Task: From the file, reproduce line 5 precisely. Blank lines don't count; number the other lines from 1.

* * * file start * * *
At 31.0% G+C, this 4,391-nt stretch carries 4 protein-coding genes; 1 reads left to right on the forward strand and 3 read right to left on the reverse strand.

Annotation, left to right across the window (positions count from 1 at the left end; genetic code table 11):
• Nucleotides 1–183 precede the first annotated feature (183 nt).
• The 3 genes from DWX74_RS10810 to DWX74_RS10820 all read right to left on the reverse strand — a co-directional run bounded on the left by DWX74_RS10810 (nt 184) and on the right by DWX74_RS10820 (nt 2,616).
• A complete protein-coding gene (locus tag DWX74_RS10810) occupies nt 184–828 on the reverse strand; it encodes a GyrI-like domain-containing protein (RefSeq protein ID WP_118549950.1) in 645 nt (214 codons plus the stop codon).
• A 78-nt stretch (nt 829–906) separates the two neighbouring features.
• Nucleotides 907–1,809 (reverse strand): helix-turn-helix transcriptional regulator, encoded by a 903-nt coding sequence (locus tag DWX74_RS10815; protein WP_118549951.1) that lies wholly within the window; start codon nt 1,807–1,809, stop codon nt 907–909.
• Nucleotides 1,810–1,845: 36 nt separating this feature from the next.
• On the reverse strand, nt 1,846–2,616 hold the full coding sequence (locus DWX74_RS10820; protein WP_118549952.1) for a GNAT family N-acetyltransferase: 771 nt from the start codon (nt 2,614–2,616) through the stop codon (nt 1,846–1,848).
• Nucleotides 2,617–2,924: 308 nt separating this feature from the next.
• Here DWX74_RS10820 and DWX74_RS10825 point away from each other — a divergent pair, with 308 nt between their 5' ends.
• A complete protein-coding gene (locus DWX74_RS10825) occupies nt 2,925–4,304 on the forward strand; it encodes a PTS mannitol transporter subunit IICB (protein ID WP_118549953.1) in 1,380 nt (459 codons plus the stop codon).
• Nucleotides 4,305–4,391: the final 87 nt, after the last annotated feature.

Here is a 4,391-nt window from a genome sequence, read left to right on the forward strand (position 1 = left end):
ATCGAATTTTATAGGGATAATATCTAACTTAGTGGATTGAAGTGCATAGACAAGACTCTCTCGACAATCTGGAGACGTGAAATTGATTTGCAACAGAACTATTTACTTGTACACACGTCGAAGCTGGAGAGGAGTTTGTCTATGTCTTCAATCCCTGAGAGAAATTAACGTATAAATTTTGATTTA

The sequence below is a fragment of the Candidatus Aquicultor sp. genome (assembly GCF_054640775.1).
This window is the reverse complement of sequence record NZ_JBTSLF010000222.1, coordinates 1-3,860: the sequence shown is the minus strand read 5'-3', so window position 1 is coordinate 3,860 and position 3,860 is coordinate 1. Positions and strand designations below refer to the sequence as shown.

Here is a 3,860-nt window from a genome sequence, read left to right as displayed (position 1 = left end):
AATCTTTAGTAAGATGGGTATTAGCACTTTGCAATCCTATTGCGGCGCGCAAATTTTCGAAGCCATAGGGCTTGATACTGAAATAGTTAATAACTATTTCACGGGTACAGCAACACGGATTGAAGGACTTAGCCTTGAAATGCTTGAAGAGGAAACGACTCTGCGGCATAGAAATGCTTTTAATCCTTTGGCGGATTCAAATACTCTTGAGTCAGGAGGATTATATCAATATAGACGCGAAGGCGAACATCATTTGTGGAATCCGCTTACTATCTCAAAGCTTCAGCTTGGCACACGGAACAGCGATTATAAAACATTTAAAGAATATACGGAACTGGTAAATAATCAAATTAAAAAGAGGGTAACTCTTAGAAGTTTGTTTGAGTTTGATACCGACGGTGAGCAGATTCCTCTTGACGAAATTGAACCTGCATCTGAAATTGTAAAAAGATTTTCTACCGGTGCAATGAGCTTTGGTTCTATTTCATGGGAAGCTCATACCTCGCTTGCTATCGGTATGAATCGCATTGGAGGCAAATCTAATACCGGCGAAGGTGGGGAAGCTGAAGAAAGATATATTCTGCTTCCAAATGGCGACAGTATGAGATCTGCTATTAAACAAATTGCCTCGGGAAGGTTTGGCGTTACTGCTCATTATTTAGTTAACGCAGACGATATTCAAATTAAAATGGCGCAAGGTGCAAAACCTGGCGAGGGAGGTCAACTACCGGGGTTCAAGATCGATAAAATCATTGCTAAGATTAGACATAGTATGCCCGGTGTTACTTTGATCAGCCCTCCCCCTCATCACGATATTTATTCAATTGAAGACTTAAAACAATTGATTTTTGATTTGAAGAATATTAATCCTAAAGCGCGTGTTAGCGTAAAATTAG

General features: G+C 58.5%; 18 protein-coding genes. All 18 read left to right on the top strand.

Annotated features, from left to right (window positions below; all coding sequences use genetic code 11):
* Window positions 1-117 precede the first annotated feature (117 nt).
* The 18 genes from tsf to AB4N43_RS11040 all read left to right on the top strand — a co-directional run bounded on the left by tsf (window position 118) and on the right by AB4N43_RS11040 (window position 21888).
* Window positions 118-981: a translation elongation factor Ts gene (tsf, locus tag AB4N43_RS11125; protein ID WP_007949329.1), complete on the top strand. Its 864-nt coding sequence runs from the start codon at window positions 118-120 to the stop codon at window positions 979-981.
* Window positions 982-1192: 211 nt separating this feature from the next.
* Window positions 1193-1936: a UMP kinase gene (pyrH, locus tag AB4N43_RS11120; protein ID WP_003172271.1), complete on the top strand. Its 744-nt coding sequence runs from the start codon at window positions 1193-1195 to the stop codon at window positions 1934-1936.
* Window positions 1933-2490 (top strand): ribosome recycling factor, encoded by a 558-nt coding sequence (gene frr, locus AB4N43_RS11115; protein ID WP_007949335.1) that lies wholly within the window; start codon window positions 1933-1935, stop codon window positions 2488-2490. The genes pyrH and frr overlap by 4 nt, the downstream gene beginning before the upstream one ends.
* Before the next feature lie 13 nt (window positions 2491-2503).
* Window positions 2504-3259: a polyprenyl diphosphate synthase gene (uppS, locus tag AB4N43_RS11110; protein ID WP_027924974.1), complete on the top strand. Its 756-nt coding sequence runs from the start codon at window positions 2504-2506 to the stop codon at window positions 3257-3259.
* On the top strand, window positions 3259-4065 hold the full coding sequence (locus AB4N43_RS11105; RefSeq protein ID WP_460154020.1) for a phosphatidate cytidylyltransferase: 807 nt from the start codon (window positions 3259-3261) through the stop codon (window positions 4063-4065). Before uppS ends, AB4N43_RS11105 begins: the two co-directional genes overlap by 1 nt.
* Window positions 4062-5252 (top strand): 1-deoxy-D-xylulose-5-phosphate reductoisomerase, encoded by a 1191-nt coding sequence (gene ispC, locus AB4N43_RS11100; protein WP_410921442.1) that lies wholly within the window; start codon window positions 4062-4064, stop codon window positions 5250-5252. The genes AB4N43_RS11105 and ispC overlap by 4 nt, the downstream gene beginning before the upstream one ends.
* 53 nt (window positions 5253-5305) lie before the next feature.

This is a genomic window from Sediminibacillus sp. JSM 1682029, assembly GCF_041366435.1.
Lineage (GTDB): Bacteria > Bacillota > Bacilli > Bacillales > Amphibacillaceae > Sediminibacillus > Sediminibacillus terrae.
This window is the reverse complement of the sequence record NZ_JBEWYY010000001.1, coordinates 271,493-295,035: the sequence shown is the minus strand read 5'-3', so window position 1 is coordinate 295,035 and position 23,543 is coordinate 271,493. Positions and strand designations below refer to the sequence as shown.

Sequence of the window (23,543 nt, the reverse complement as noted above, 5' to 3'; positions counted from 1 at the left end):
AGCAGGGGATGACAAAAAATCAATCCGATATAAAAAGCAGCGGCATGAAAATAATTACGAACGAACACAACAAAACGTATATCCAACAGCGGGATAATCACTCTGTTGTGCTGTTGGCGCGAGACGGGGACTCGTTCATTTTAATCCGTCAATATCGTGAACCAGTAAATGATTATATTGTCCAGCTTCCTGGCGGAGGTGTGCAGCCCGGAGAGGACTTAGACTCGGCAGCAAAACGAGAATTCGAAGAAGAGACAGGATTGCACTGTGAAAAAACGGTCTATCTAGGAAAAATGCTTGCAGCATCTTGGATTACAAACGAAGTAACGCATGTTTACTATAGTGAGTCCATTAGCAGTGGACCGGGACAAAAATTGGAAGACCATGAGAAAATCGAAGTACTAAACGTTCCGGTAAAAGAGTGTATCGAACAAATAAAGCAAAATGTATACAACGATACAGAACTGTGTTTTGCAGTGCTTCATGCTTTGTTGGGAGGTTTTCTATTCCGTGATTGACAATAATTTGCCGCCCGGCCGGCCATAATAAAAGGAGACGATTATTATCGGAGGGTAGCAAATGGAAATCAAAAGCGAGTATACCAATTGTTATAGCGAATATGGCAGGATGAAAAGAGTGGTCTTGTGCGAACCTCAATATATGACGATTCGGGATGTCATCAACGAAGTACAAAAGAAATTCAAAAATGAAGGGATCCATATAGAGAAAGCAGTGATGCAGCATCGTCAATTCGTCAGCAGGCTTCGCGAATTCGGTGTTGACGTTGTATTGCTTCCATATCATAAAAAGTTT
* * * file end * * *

• A complete protein-coding gene (locus tag DWX74_RS10810) occupies nt 184–828 on the reverse strand; it encodes a GyrI-like domain-containing protein (RefSeq protein ID WP_118549950.1) in 645 nt (214 codons plus the stop codon).